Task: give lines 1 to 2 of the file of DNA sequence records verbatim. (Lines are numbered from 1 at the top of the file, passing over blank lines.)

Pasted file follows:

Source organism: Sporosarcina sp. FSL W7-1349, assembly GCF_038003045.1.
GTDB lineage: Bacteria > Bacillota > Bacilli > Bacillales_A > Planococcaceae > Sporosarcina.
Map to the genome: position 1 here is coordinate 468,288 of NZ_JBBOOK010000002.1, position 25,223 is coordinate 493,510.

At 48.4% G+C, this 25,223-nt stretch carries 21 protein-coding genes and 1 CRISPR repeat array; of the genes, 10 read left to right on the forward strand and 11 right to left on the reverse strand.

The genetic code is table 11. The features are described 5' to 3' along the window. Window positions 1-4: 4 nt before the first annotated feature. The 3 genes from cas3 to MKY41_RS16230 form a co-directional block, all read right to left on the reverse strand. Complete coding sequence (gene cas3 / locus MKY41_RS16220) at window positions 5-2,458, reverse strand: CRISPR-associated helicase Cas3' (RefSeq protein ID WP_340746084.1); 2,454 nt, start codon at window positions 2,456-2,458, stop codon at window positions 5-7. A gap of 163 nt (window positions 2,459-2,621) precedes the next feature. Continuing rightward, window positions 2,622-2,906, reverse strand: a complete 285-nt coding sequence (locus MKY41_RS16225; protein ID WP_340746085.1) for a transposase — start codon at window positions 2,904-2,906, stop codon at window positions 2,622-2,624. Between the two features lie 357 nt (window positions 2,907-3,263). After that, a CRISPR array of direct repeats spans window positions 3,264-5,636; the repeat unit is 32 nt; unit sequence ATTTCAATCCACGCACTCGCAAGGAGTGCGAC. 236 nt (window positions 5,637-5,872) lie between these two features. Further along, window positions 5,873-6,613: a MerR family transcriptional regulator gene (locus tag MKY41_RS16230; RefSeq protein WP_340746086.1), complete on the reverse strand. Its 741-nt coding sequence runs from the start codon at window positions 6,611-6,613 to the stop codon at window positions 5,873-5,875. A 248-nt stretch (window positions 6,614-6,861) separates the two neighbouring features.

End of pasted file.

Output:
Source organism: Sporosarcina sp. FSL W7-1349, assembly GCF_038003045.1.
GTDB lineage: Bacteria > Bacillota > Bacilli > Bacillales_A > Planococcaceae > Sporosarcina.